CE grants are open to applicants who are either 1) currently employed in an accredited Nebraska public library at the time of application and for the duration of the conference, 2) a current board member of an accredited Nebraska public library at the time of application and for the duration of the conference, or 3) a student enrolled in a certificate or degree program with a concentration in library and information science or school library media at an accredited college or university for Fall 2020.

More details about the grant requirements, along with the application forms can be found in the links below.

If you have any questions, please contact Holli Duggan, CE Coordinator.

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Apply for a CE Grant!

There’s still time to apply for a CE Grant to attend the ARSL 2020 conference before January 17th! This is an awesome opportunity to attend an out-of-state but nearby conference focused on rural and small libraries! Though the conference is in September, registration opened in spring last year (and sold out very quickly). Best to plan early!

Applications are now open to library students, librarians employed in an accredited public library, and library board members! Please see details in the links below.

This year, the Nebraska Library Commission is offering individuals $500 grants to attend the annual Association for Rural & Small Libraries (ARSL) 2020 Conference in Wichita, Kansas (Sept. 30th to Oct. 3rd)! Funding could go towards the cost of travel, hotel, meals, and/or registration costs.

CE grants are open to applicants who are either 1) currently employed in an accredited Nebraska public library at the time of application and for the duration of the conference, 2) a current board member of an accredited Nebraska public library at the time of application and for the duration of the conference, or 3) a student enrolled in a certificate or degree program with a concentration in library and information science or school library media at an accredited college or university for Fall 2020.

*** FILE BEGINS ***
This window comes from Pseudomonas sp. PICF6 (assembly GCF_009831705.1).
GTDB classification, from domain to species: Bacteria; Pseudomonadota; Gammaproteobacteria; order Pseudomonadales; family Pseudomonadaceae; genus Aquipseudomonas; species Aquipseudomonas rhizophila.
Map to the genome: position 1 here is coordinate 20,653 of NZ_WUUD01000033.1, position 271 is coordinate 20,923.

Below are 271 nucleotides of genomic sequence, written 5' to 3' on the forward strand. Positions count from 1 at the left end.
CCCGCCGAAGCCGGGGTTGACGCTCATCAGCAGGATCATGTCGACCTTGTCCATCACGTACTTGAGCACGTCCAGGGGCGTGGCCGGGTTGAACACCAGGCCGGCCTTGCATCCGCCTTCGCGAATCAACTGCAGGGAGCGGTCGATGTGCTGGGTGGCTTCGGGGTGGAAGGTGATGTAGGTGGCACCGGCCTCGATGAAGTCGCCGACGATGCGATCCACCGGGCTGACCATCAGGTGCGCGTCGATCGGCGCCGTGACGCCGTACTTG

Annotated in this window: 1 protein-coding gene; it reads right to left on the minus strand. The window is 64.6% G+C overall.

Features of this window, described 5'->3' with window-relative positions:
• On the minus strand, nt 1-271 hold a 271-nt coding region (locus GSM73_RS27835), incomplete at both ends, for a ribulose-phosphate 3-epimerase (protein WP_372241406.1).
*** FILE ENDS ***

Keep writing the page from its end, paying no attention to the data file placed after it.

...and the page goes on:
More details about the grant requirements, along with the application forms can be found in the links below.

If you have any questions, please contact Holli Duggan, CE Coordinator.

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Friday Reads: Minecraft: The End by Catherynne M. Valente

First, a confession, I have never actually played Minecraft. I know the basic concepts and I’ve watched other people play it, I just haven’t played it myself (yet). The only reason I picked this book up is that I’ll read anything and everything by Catherynne. I don’t know the lore of the game, so I’m sure I missed certain things, but I still really enjoyed this book (and you don’t need to read the other three official Minecraft novels before this one either).

This is a story of two young twelve-year-old endermen. Twin brother and sister, Fin and Mo, have always lived on their purple ship attached to the end city of Telos with their angry little pet shulker, Grumpo. They spend their time scavenging for very good junk or just junk, visiting the Ender Dragon (ED) who circles and watches over the End, or with their friend Kan who is very much an outsider. They all communicate telepathically, but still have a distinct “voice.” It’s definitely interesting how Catherynne writes. I really didn’t expect to care so much about little square shadow creatures.

Individually, endermen become dumb and angry, but stacked together with other elders and fragments, they become smarter, stronger, better. However, Fin and Mo are happy just the two of them and are plenty smart, thank you very much.

Then the invaders arrive from another dimension. Humans. Fin and Mo now have to defend their home and treasures as everything they know changes.

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CE Grants deadline extended! Now open to library science students!

The deadline to apply for this year’s CE Grants has been extended to January 17, 2020! This is an awesome opportunity to attend an out-of-state but nearby conference focused on rural and small libraries!